Apple Display -- under Development
Cabinet [Donations by Jeff Ullman [JU] and others]
with Evan Wiederhold
- Apple 2 [JU]
- Apple Macintosh [JU] with keyboard [Gio].
Stanford Library MAC history Project.
- Apple X
- Newton PDA [SUMEX]
- Newton Poster [Bob Lantz]
- NexT Cube [SUMEX, not yet on display]
- Wooden Apple -- looking for one
A history of Apple and related events
Based on Walter Peterson's
Van Burnham: Video Game Timeline [Wired, May 2001], with many additions from a
variety of (mainly on-line) published sources.
Information on Apples also from James Willing
Also see Alex Pang, Ph.D.:
Making the Macintosh.
and corrections by Dr. O.M. Betz, received April 2006.
Dates introduced should be verified. Dates pertaining specifically to Apple
are in Bold font.
1972: Nolan Bushnell and Ted Dabney start Atari to make video-game consoles.
Their first product is a much-imitated hit: Pong.
1975: MITS introduces the Altair personal computer, named after
a Star Trek episode, A Voyage to Altair. The kit cost $397 for
a 256 byte computer. The I/O consisted of switches and lights.
It was designed by Ed Roberts and Bill Yates.
1975: Microsoft is founded after Bill Gates and Paul Allen adapt
and sell BASIC to MITS for the Altair PC.
1975: Zilog Z-80 2.5Mhz processor chip is introduced.
1976: Steve Jobs And Steve Wozniak program the hit Videogame Breakout at Atari.
1976: Nolan Bushnell sells Atari to Warners.
1976: The Apple I personal computer -- a circuit board, to be
installed in a wooden box, to be made by the purchaser, is built by Steve
Jobs and Steve Wozniak.
1977: Apple Computer is founded by Steve Jobs and Steve Wozniak and
introduces the Apple II personal computer, color graphics. It has a 6502 CPU,
4K of RAM, a Basic compiler, and game paddles.
1977: Apple, Commodore, and Tandy begin selling personal computers.
1977, April: Apple II introduced at the 1st West Coast Computer Faire. Price at
First Availability was June 1977. Standard Memory: 4K bytes.
1978: Total computers in use in the U.S. exceed a half million units.
1978: Xerox Palo Alto Research Center (PARC) builds the Alto, the first computer to
use icons and a mouse instead of text and arrow keys for navigation.
1979, April: VisiCalc, the first electronic spreadsheet software, is
shown at the West Coast Computer Faire.
VisiCalc was developed by Dan Bricklin and Bob Frankston.
Visicalc is marketed by Personal Software corporation, a vendor of game
Dan maintains a
VisiCalc transforms the Apple
computer into a machine relevant for business users.
1979, June: Apple II+ introduced. Price at Introduction: $1,195.00
Standard Memory: 48k. One of the first computers to incorporate input
(keyboard), output (video text and color graphics), and offline
storage (cassette tape) in a single unit. Also an
optional 5 1/4 inch floppy disk drive (112kb or 140kb each depending
on firmware revision).
1979: Steve Jobs visits Xerox Parc and views their Alto Computer.
1980: Total computers in use in the U.S. exceed one million units.
1980, September: Apple III introduced. Price at Introduction:
$3,495.00 Standard Memory: 128k. The first 'corporately designed'
system from Apple, and the first major flop! The Apple III was plagued
with compatibility and reliability problems from the start. Poor
quality IC sockets, and equally poor airflow in the case caused many
problems, some of which generated some very odd solutions. Perhaps the
most famous (infamous?) was the service bulletin advising that some
intermittent problems could be corrected by lifting the front of the
unit 3-4 inches, and dropping it! Even more curious was that this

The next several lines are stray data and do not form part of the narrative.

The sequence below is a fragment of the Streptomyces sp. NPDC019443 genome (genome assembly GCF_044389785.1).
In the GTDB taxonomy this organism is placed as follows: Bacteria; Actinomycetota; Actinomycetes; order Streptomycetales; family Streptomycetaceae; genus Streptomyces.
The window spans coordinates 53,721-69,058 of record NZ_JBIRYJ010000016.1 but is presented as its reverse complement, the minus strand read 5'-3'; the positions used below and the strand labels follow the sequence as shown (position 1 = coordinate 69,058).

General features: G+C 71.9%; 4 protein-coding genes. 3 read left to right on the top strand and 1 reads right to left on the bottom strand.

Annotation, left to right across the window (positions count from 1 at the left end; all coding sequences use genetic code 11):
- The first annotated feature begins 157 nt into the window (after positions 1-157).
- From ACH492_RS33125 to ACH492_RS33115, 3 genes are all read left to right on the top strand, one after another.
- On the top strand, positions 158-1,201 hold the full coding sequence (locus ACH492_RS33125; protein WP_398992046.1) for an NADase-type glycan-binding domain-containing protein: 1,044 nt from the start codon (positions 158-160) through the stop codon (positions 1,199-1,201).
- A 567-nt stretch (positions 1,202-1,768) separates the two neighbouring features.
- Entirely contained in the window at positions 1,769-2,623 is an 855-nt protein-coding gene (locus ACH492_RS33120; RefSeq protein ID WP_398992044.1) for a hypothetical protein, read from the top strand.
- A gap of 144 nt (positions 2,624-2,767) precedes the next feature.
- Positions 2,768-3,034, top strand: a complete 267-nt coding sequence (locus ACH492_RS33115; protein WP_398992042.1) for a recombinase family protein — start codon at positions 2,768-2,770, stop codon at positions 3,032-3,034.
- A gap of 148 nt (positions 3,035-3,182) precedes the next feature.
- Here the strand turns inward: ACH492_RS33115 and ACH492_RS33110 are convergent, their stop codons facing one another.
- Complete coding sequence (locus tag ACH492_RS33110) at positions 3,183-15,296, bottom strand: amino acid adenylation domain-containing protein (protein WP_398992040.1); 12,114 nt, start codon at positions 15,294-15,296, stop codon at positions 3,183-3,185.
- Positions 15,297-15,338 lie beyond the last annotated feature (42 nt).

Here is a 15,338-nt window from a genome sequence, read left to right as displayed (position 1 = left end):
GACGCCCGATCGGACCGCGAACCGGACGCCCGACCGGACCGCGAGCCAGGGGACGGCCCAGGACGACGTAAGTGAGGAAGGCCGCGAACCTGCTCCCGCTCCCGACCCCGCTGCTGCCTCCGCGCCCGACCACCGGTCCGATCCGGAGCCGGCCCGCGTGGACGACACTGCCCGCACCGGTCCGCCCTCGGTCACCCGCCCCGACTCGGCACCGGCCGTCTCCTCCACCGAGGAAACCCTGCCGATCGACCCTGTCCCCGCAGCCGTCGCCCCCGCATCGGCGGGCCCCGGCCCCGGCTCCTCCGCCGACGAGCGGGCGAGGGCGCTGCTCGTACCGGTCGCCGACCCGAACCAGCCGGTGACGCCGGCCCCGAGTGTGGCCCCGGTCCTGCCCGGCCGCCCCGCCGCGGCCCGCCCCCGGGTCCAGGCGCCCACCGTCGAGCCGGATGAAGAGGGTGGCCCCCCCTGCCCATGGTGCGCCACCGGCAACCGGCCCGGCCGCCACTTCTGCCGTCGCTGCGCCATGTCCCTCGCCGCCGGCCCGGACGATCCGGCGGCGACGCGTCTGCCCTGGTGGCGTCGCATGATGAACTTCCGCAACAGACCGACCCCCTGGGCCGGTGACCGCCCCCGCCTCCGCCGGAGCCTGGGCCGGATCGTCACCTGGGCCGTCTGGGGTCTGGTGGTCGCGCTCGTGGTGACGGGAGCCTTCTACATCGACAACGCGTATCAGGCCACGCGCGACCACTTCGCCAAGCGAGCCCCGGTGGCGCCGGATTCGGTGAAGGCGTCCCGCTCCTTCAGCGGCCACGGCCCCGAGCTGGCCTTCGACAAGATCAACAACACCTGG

usually worked! But this exercise did little for the units reputation.
1981: Commodore brings out the VIC-20 at $300, to drive a TV display.
1982: Former Apple Exec Trip Hawkins starts a software game company:
1983: Total computers in use in the U.S. exceed ten million units.
1983, January ?. Apple IIe introduced. Price at Introduction: $1,395.00
The first model in the Apple II line with an integral option for
1983, January: Apple Lisa introduced. Price at Introduction:
$9,995.00, Standard Memory: 1Mbyte. The predecessor to the Macintosh
on which most of the major developments were based. (This machine had
its genesis in a visit the Steve Jobs made to the Xerox Palo Alto
Research Center (P.A.R.C.) where he saw a demonstration of the Xerox
'Alto'. The Alto was the first machine to have a fully implemented,
mouse driven, graphical user interface -- a GUI). The LISA may have
actually been a better machine than the early Macintosh, but it was
very expensive to manufacture and did not sell in the needed
volumes. Not too long before the final demise of this design, it
received some ROM and display hardware changes to allow it to run
Macintosh software and was redesignated the "Macintosh XL". Following
this change, the unit began to sell in volumes that surprised Apple
executives, but sales were still not enough to save the line.
The LISA/Mac XL line was finally discontinued in mid-1984.
1983: Visicorp, the successor to Personal Software, develops the
Visi-On windowing system. It is based on an intermediate engine so that
it can run on a wide variety of computers, but this generality affects
its performance. Many concepts and people came from
Xerox Parc. The two initial applications are a spread sheet and a
1983: John Sculley leaves as PepsiCo president and joins Apple at the
invitation of Steve Jobs, who reportedly asked him, "Do you want to
spend the rest of your life selling sugared water or do you want a
chance to change the world?"
1983: Microsoft announces that it will develop a Windows-oriented
operating system for Intel-based microprocessor systems, challenging
Apple's innovation, but Windows 1.0 is not shipped until 1985.
The announcement puts broad committment to alternatives in abeyance.
1983, December: Apple III+ introduced. Price at Introduction:
$2,995.00 Standard Memory: 256k. The Apple III+ (lower price, more
memory, many internal fixes/updates) was the final effort to address
the problems and save the line. It failed. In April 1984, only 4
months after the introduction of the Apple III+, the line was killed.
1984, January: Apple Macintosh introduced.
Price at Introduction: $2,495.00. Standard Memory: 128Kb.
1984, April?: Apple IIc portable introduced. Price at Introduction:
$1,295.00 Had 80 column display capability, a built-in 5.25 inch
diskette drive, mouse and printer ports, and a game port. The first
real 'portable' entry in the Apple II line.
1984: Commodore founder Jack Tramiel buys Atari from Warners, lays off most of the Atari staff.
1985: Steve Jobs leaves Apple to start NeXT computers, focusing on the
educational market. He receives substantial funding.
1985: Apple and Microsoft entered into a secret agreement.
This agreement granted Microsoft a license to use the windows and icons
in the development of version 1.0.
In exchange, Microsoft agreed to develop software for the Macintosh platform.
[Richmond Law Journal, 10 April 1995].
1985: Aldus introduces PageMaker for the Macintosh and starts
the desktop publishing era.
1986, January: Apple Macintosh 'Plus' introduced. Price at